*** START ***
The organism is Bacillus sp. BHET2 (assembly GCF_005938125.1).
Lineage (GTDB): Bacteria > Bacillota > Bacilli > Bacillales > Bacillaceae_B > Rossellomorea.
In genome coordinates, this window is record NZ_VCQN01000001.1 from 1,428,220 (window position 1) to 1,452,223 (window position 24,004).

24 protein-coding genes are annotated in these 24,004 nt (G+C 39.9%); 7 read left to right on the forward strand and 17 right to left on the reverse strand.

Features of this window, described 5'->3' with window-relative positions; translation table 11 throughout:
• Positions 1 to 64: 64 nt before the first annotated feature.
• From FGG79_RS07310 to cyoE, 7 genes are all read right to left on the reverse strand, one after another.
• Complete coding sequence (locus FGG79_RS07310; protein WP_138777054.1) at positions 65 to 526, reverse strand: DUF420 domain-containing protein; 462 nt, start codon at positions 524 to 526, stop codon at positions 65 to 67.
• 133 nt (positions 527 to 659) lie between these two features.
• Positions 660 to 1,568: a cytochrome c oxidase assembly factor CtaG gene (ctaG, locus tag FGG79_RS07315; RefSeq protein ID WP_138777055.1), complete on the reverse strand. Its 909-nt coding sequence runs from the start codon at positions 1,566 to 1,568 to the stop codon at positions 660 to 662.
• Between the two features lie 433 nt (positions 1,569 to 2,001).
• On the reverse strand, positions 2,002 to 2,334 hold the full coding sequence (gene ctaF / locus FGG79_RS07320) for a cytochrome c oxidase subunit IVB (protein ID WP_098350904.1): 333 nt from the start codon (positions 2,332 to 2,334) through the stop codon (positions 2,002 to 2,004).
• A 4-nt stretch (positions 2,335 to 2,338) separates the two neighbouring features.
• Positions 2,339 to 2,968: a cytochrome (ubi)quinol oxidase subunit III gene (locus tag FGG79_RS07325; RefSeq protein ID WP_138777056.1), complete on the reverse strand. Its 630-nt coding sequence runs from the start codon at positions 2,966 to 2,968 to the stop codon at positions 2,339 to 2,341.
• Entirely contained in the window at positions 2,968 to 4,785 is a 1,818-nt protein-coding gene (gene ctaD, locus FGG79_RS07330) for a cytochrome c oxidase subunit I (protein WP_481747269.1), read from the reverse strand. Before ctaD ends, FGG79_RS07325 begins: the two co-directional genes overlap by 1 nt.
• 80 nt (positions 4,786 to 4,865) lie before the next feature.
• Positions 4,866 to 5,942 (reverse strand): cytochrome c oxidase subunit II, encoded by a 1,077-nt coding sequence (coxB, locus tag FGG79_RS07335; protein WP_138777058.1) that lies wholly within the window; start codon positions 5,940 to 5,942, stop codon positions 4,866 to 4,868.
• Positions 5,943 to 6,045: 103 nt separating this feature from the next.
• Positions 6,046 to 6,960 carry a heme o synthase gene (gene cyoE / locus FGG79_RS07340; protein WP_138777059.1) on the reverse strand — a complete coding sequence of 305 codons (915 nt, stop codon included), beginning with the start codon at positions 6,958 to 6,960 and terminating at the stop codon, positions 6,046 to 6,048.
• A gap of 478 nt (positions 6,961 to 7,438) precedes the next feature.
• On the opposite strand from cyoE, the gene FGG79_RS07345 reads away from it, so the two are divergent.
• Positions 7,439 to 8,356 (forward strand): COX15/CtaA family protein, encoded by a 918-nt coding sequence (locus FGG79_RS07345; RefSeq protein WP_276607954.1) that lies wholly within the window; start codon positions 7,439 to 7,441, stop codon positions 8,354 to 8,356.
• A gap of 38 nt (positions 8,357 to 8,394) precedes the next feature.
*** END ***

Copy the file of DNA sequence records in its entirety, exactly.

The organism is Bacillus sp. BHET2 (assembly GCF_005938125.1).
Lineage (GTDB): Bacteria > Bacillota > Bacilli > Bacillales > Bacillaceae_B > Rossellomorea.
In genome coordinates, this window is record NZ_VCQN01000001.1 from 1,428,220 (window position 1) to 1,452,223 (window position 24,004).

24 protein-coding genes are annotated in these 24,004 nt (G+C 39.9%); 7 read left to right on the forward strand and 17 right to left on the reverse strand.

Features of this window, described 5'->3' with window-relative positions; translation table 11 throughout:
• Positions 1 to 64: 64 nt before the first annotated feature.
• From FGG79_RS07310 to cyoE, 7 genes are all read right to left on the reverse strand, one after another.
• Complete coding sequence (locus FGG79_RS07310; protein WP_138777054.1) at positions 65 to 526, reverse strand: DUF420 domain-containing protein; 462 nt, start codon at positions 524 to 526, stop codon at positions 65 to 67.
• 133 nt (positions 527 to 659) lie between these two features.
• Positions 660 to 1,568: a cytochrome c oxidase assembly factor CtaG gene (ctaG, locus tag FGG79_RS07315; RefSeq protein ID WP_138777055.1), complete on the reverse strand. Its 909-nt coding sequence runs from the start codon at positions 1,566 to 1,568 to the stop codon at positions 660 to 662.
• Between the two features lie 433 nt (positions 1,569 to 2,001).
• On the reverse strand, positions 2,002 to 2,334 hold the full coding sequence (gene ctaF / locus FGG79_RS07320) for a cytochrome c oxidase subunit IVB (protein ID WP_098350904.1): 333 nt from the start codon (positions 2,332 to 2,334) through the stop codon (positions 2,002 to 2,004).
• A 4-nt stretch (positions 2,335 to 2,338) separates the two neighbouring features.
• Positions 2,339 to 2,968: a cytochrome (ubi)quinol oxidase subunit III gene (locus tag FGG79_RS07325; RefSeq protein ID WP_138777056.1), complete on the reverse strand. Its 630-nt coding sequence runs from the start codon at positions 2,966 to 2,968 to the stop codon at positions 2,339 to 2,341.
• Entirely contained in the window at positions 2,968 to 4,785 is a 1,818-nt protein-coding gene (gene ctaD, locus FGG79_RS07330) for a cytochrome c oxidase subunit I (protein WP_481747269.1), read from the reverse strand. Before ctaD ends, FGG79_RS07325 begins: the two co-directional genes overlap by 1 nt.
• 80 nt (positions 4,786 to 4,865) lie before the next feature.
• Positions 4,866 to 5,942 (reverse strand): cytochrome c oxidase subunit II, encoded by a 1,077-nt coding sequence (coxB, locus tag FGG79_RS07335; protein WP_138777058.1) that lies wholly within the window; start codon positions 5,940 to 5,942, stop codon positions 4,866 to 4,868.
• Positions 5,943 to 6,045: 103 nt separating this feature from the next.
• Positions 6,046 to 6,960 carry a heme o synthase gene (gene cyoE / locus FGG79_RS07340; protein WP_138777059.1) on the reverse strand — a complete coding sequence of 305 codons (915 nt, stop codon included), beginning with the start codon at positions 6,958 to 6,960 and terminating at the stop codon, positions 6,046 to 6,048.
• A gap of 478 nt (positions 6,961 to 7,438) precedes the next feature.
• On the opposite strand from cyoE, the gene FGG79_RS07345 reads away from it, so the two are divergent.
• Positions 7,439 to 8,356 (forward strand): COX15/CtaA family protein, encoded by a 918-nt coding sequence (locus FGG79_RS07345; RefSeq protein WP_276607954.1) that lies wholly within the window; start codon positions 7,439 to 7,441, stop codon positions 8,354 to 8,356.
• A gap of 38 nt (positions 8,357 to 8,394) precedes the next feature.